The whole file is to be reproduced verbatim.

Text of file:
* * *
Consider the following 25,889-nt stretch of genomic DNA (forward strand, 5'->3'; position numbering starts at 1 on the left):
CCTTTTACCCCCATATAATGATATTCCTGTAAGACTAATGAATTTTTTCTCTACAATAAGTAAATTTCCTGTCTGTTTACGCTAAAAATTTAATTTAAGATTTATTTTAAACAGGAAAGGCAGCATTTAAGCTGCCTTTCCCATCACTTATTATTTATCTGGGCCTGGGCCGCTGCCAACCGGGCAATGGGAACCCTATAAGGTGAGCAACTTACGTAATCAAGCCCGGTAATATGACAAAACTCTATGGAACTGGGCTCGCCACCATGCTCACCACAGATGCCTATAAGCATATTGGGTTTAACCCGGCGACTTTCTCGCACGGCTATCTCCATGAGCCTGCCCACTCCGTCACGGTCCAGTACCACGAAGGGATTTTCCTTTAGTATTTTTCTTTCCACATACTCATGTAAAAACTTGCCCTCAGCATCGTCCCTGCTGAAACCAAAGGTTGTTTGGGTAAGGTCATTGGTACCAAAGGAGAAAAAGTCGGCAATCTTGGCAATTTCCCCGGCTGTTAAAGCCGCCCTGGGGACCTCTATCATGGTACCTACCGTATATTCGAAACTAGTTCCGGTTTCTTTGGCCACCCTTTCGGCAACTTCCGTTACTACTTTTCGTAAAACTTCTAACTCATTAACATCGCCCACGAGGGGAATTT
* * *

Consider the following 25,889-nt stretch of genomic DNA (forward strand, 5'->3'; position numbering starts at 1 on the left):
CCTTTTACCCCCATATAATGATATTCCTGTAAGACTAATGAATTTTTTCTCTACAATAAGTAAATTTCCTGTCTGTTTACGCTAAAAATTTAATTTAAGATTTATTTTAAACAGGAAAGGCAGCATTTAAGCTGCCTTTCCCATCACTTATTATTTATCTGGGCCTGGGCCGCTGCCAACCGGGCAATGGGAACCCTATAAGGTGAGCAACTTACGTAATCAAGCCCGGTAATATGACAAAACTCTATGGAACTGGGCTCGCCACCATGCTCACCACAGATGCCTATAAGCATATTGGGTTTAACCCGGCGACTTTCTCGCACGGCTATCTCCATGAGCCTGCCCACTCCGTCACGGTCCAGTACCACGAAGGGATTTTCCTTTAGTATTTTTCTTTCCACATACTCATGTAAAAACTTGCCCTCAGCATCGTCCCTGCTGAAACCAAAGGTTGTTTGGGTAAGGTCATTGGTACCAAAGGAGAAAAAGTCGGCAATCTTGGCAATTTCCCCGGCTGTTAAAGCCGCCCTGGGGACCTCTATCATGGTACCTACCGTATATTCGAAACTAGTTCCGGTTTCTTTGGCCACCCTTTCGGCAACTTCCGTTACTACTTTTCGTAAAACTTCTAACTCATTAACATCGCCCACGAGGGGAATTT